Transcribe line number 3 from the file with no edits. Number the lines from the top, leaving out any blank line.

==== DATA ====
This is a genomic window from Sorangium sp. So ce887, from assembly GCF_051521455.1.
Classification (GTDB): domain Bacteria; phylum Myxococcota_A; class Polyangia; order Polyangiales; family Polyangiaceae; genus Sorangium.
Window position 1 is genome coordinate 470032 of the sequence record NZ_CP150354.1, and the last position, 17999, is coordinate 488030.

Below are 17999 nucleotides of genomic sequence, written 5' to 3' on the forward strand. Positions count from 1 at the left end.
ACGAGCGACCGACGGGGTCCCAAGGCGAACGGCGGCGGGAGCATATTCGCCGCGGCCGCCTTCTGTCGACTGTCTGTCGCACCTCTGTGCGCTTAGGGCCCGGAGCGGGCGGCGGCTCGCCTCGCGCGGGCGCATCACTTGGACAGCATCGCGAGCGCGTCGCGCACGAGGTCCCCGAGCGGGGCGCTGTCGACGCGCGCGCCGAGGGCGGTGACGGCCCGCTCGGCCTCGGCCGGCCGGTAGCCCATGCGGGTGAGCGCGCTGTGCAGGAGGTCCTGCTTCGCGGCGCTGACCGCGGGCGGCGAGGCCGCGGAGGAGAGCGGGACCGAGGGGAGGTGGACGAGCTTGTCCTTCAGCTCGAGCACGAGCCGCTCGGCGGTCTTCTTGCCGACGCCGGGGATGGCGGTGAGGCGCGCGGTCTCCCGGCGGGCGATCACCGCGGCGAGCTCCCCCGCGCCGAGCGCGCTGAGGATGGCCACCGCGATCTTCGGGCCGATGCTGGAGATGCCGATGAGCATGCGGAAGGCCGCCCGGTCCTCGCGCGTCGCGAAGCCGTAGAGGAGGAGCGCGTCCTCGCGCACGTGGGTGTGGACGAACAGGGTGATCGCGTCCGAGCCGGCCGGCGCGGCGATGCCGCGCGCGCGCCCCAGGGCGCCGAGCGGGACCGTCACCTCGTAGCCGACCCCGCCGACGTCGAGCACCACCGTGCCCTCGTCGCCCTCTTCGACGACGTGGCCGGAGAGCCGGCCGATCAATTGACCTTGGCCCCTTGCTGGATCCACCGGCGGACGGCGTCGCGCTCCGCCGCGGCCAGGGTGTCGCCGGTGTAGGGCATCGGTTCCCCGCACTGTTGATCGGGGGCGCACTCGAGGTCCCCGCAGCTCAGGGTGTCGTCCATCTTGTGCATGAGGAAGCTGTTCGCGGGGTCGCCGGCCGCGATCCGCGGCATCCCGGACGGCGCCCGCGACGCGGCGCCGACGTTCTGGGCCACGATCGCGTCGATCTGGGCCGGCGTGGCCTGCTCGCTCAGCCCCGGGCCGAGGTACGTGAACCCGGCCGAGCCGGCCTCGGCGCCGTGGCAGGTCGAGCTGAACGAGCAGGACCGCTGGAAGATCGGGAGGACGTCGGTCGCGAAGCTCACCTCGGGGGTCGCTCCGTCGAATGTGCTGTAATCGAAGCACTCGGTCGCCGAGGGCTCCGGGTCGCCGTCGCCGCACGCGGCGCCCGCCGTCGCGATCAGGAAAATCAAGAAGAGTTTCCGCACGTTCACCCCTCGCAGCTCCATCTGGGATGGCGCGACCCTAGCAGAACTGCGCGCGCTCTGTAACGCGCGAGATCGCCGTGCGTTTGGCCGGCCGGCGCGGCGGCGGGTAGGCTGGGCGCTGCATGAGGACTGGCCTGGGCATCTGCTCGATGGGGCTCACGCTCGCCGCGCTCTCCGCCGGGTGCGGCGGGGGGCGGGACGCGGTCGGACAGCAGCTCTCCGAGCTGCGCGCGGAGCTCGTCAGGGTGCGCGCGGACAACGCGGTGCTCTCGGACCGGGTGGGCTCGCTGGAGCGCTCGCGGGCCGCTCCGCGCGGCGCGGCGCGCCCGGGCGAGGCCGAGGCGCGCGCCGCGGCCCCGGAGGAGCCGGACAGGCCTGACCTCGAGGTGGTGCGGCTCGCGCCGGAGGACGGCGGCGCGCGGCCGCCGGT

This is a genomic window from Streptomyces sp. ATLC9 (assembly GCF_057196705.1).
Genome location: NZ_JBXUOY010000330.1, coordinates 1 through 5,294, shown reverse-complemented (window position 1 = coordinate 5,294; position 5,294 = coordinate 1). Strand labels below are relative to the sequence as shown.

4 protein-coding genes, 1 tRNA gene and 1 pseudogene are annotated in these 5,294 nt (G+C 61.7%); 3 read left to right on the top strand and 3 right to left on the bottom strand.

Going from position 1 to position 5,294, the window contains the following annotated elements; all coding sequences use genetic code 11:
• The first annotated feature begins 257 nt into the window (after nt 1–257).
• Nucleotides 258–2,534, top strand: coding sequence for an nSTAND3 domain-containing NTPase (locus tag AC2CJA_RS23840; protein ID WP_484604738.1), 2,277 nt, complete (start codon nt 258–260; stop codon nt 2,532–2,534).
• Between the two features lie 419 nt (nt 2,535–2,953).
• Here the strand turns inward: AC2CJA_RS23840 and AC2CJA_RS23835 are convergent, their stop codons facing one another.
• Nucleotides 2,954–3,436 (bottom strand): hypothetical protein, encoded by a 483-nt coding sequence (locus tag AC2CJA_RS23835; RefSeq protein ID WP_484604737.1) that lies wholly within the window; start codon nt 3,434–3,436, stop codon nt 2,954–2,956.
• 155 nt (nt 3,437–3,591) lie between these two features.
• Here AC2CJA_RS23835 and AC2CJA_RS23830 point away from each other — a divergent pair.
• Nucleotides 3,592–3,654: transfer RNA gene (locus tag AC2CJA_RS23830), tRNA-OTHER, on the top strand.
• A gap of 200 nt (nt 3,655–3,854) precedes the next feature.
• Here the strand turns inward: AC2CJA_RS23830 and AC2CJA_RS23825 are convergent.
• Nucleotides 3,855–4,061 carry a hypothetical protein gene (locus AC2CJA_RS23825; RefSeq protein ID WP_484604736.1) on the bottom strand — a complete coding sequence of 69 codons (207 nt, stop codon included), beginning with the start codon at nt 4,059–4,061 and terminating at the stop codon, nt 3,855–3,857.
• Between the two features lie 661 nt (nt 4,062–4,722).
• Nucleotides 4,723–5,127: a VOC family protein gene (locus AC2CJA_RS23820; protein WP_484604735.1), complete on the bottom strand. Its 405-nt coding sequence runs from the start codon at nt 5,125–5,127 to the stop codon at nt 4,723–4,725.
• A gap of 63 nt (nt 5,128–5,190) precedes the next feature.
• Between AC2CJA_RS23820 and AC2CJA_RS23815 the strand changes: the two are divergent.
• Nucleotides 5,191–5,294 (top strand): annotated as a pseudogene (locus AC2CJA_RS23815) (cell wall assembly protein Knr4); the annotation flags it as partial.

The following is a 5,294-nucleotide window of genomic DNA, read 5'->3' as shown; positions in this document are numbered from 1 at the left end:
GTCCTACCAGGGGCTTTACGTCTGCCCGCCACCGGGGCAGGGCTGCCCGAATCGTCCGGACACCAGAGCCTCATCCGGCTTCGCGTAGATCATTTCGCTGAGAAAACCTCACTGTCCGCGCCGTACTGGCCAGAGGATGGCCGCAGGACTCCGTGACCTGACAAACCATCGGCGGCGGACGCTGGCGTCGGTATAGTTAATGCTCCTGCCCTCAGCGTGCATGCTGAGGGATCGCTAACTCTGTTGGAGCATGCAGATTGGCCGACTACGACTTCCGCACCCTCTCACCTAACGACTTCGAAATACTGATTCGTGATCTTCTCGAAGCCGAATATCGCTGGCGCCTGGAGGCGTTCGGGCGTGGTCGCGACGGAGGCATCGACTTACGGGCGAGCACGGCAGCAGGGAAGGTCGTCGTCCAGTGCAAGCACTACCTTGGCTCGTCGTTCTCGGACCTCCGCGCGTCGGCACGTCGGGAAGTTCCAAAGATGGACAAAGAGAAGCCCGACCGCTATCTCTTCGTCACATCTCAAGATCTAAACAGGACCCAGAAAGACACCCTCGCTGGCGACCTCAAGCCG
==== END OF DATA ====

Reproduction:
Window position 1 is genome coordinate 470032 of the sequence record NZ_CP150354.1, and the last position, 17999, is coordinate 488030.